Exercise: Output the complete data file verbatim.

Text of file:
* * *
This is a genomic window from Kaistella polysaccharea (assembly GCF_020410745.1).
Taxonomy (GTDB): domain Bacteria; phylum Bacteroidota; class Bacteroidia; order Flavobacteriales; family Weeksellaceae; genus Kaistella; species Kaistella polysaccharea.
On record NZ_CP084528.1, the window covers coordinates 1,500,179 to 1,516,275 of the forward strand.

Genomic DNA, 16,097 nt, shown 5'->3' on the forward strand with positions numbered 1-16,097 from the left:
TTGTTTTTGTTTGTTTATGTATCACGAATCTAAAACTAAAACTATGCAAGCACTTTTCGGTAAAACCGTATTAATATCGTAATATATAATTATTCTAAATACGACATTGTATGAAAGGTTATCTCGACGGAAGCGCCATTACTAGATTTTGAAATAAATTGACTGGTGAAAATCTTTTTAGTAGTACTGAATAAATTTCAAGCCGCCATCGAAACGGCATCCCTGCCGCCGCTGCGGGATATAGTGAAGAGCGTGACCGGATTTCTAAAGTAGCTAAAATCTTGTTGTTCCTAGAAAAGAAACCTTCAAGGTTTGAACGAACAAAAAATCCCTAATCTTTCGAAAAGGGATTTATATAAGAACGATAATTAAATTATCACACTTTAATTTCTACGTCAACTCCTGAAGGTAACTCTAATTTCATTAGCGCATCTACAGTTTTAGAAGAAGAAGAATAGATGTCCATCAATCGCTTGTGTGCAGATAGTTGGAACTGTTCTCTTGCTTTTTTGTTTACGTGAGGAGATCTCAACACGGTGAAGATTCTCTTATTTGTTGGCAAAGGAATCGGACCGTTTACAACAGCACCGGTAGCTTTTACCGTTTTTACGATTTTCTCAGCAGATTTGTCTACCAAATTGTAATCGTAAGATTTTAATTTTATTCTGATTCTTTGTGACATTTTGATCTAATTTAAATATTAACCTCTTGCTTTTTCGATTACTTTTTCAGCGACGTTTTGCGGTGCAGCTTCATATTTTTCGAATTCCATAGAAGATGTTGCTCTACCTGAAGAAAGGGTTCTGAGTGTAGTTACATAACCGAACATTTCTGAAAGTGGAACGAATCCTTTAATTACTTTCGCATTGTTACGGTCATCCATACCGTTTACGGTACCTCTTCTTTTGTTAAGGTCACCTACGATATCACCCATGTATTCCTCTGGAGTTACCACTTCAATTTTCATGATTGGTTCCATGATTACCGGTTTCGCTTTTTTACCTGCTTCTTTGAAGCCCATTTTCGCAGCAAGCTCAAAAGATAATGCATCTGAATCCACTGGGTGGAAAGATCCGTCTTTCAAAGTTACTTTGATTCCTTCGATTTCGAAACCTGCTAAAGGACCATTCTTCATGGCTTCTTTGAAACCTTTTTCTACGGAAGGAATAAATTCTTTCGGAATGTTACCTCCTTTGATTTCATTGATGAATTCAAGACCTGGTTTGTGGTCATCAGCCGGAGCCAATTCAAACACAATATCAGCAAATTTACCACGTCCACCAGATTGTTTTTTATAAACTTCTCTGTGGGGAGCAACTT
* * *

This is a genomic window from Kaistella polysaccharea (assembly GCF_020410745.1).
Taxonomy (GTDB): domain Bacteria; phylum Bacteroidota; class Bacteroidia; order Flavobacteriales; family Weeksellaceae; genus Kaistella; species Kaistella polysaccharea.
On record NZ_CP084528.1, the window covers coordinates 1,500,179 to 1,516,275 of the forward strand.

Genomic DNA, 16,097 nt, shown 5'->3' on the forward strand with positions numbered 1-16,097 from the left:
TTGTTTTTGTTTGTTTATGTATCACGAATCTAAAACTAAAACTATGCAAGCACTTTTCGGTAAAACCGTATTAATATCGTAATATATAATTATTCTAAATACGACATTGTATGAAAGGTTATCTCGACGGAAGCGCCATTACTAGATTTTGAAATAAATTGACTGGTGAAAATCTTTTTAGTAGTACTGAATAAATTTCAAGCCGCCATCGAAACGGCATCCCTGCCGCCGCTGCGGGATATAGTGAAGAGCGTGACCGGATTTCTAAAGTAGCTAAAATCTTGTTGTTCCTAGAAAAGAAACCTTCAAGGTTTGAACGAACAAAAAATCCCTAATCTTTCGAAAAGGGATTTATATAAGAACGATAATTAAATTATCACACTTTAATTTCTACGTCAACTCCTGAAGGTAACTCTAATTTCATTAGCGCATCTACAGTTTTAGAAGAAGAAGAATAGATGTCCATCAATCGCTTGTGTGCAGATAGTTGGAACTGTTCTCTTGCTTTTTTGTTTACGTGAGGAGATCTCAACACGGTGAAGATTCTCTTATTTGTTGGCAAAGGAATCGGACCGTTTACAACAGCACCGGTAGCTTTTACCGTTTTTACGATTTTCTCAGCAGATTTGTCTACCAAATTGTAATCGTAAGATTTTAATTTTATTCTGATTCTTTGTGACATTTTGATCTAATTTAAATATTAACCTCTTGCTTTTTCGATTACTTTTTCAGCGACGTTTTGCGGTGCAGCTTCATATTTTTCGAATTCCATAGAAGATGTTGCTCTACCTGAAGAAAGGGTTCTGAGTGTAGTTACATAACCGAACATTTCTGAAAGTGGAACGAATCCTTTAATTACTTTCGCATTGTTACGGTCATCCATACCGTTTACGGTACCTCTTCTTTTGTTAAGGTCACCTACGATATCACCCATGTATTCCTCTGGAGTTACCACTTCAATTTTCATGATTGGTTCCATGATTACCGGTTTCGCTTTTTTACCTGCTTCTTTGAAGCCCATTTTCGCAGCAAGCTCAAAAGATAATGCATCTGAATCCACTGGGTGGAAAGATCCGTCTTTCAAAGTTACTTTGATTCCTTCGATTTCGAAACCTGCTAAAGGACCATTCTTCATGGCTTCTTTGAAACCTTTTTCTACGGAAGGAATAAATTCTTTCGGAATGTTACCTCCTTTGATTTCATTGATGAATTCAAGACCTGGTTTGTGGTCATCAGCCGGAGCCAATTCAAACACAATATCAGCAAATTTACCACGTCCACCAGATTGTTTTTTATAAACTTCTCTGTGGGGAGCAACTT